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Women’s Reservation Bill: The battle for 33%

It’s been 20 years since the Bill to grant women 33% reservation in Lok Sabha and state Assemblies was introduced. Despite promises, parties have failed to build consensus for a stronger women’s voice at the top, leading to policies and laws to help fight abuse, discrimination and inequality

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In the corridors of the Danish Parliament, a wall painting depicts a historic moment when women in that country were granted the right to vote in 1915. The artist has well captured the gloom on the faces of male politicians who had been resisting women’s suffrage, but mechanically thumped the desks at the passing of the legislation. Women in India did not toil for their enfranchisement. But in their arduous journey for a share in the country’s political system, they have been failed by a similar male resistance.

Most of the main political parties (BJP, Congress and Left) with the exception of the socialists and caste-based parties (SP, BSP and RJD) are principally committed to the idea of providing 33 per cent reservation to women in the Lok Sabha and state Assemblies. But the opposition within means that the Women’s Reservation Bill, first introduced in 1996, is yet to see the light of the day. There is a palpable sense of insecurity. Many male politicians believe that the reservation would mean their bastion is gone, since being part of an elected office now involves money, muscle and political power.

Since 1996, when the then HD Deve Gowda government tried to introduce the Bill, there has been high drama — marked by frayed tempers and war of words, and, sometimes, scuffles and snatching of papers from presiding officers and ministers, in Parliament — whenever governments tried to give women a voice in the highest seats of power. Outside, there have been protests, rallies, demonstrations and hunger strikes by several women’s groups.

Prime Minister Narendra Modi has backed India’s most empowering legislation for women, but his BJP colleague, and now Uttar Pradesh Chief Minister, Yogi Adityanath argued, as an MP in 2014, against it. It must first be analysed that how much the quotas in gram sabhas and local bodies were impacting women’s primary role as mothers and wives, he had said. “Reservation is not the need of the hour, it is not required now, as there are other issues of national interests to discuss. It is a conspiracy on the part of Congress to divert attention from such issues and if BJP falls in this trap, it would be unfortunate,” he had said.

The Congress takes credit for getting the Bill passed in the Rajya Sabha in 2010. Though its MPs refuse to come on record, fearing they could invite party president Sonia Gandhi’s wrath, they sing the same tune as the SP and the RJD, demanding quota within quota for minorities and other backward communities (OBCs). The Bill says the proposed two-thirds reservation will also apply to seats already reserved for scheduled caste (SC) and scheduled tribe (ST) candidates. But BSP chief Mayawati wants a separate and additional quota for SC and ST women, not disturbing the existing quota reserved for these categories.

The JD(U) has changed its position, with its spokesperson KC Tyagi saying that his party will support once the government decides to bring the legislation in the Lok Sabha. But rebel party leader Sharad Yadav faults the Bill. He says he is not against women’s empowerment, but he did not and would not support the Bill in its present form. “The Bill must empower the poor and backward women,” he says. In June 1997 Yadav had asked, “Do you think these women with short hair can speak for women, for our women?”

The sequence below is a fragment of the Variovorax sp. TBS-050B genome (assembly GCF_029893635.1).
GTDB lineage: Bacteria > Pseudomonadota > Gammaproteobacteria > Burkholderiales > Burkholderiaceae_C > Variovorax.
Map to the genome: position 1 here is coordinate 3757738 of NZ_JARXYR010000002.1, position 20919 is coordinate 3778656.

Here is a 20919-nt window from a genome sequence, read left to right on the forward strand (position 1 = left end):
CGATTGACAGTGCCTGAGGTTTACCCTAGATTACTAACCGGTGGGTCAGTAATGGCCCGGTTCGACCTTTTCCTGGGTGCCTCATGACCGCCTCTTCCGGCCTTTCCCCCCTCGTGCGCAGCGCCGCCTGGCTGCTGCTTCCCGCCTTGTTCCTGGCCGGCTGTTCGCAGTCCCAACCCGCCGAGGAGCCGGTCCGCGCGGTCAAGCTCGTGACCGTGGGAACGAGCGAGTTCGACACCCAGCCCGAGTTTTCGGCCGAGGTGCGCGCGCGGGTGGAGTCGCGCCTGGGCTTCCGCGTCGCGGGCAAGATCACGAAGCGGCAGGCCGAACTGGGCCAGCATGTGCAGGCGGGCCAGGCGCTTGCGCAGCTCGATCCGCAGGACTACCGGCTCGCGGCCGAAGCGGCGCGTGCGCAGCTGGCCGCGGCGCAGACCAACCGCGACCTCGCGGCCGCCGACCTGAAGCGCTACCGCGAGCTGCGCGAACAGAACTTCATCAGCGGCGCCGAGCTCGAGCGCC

Being a Constitution Amendment Bill, it requires a special majority for its passage in each House i.e., a majority of the total membership of a House and by a majority of not less than two-thirds of the members of that House present and voting. Since 1996, the Bill has lapsed each time the House was dissolved and was later reintroduced by the government of the day. In 2010, the then UPA government adopted it in the Rajya Sabha to keep it alive on the legislative agenda as Bills introduced and passed by the Upper House do not lapse.

Expecting trouble, Hansraj Bhardwaj, flanked by two women ministers, Kumari Selja and Ambika Soni, was seated in the middle row of the Treasury Benches. Two other women MPs, Jayanthi Natarajan and Alka Balram Kshatriya, stood guard, not allowing opposing MPs to get close. The BJP, the Left and some other parties came together with the ruling Congress to help pass the Bill.

The media captured a rare moment of Congress’ Sonia Gandhi, BJP’s Sushma Swaraj and CPM’s Brinda Karat walking hand in hand, celebrating the “historic occasion”. It’s been six years, the Bill is yet to be introduced in the Lok Sabha.

THE JOURNEY SO FAR

  • 1974
    Report submitted to Ministry of Education and Social Welfare by a Committee on Status of Women in India. Recommends that seats be reserved for women in panchayats and municipal bodies
     
  • 1993
    73rd and 74th Constitutional Amendments reserve one-third of seats for women in panchayats and municipal bodies
     
  • Sep 12, 1996
    Women’s Reservation Bill introduced in Lok Sabha by Deve Gowda govt
     
  • June 26, 1998
    Bill reintroduced by NDA govt. It lapses as Lok Sabha is dissolved prematurely with Vajpayee govt being reduced to a minority
     
  • Nov 22, 1999
    Bill again introduced by NDA govt. No consensus
     
  • 2002-2004
    NDA govt brings Bill twice in Lok Sabha, could not get it passed
     
  • May 6, 2008
    UPA introduces Bill in Rajya Sabha
     
  • February 25, 2010
    Union Cabinet approves Women’s Reservation Bill
     
  • March 9, 2010
    Bill passed by Rajya Sabha with overwhelming majority. Is yet to be introduced in Lok Sabha
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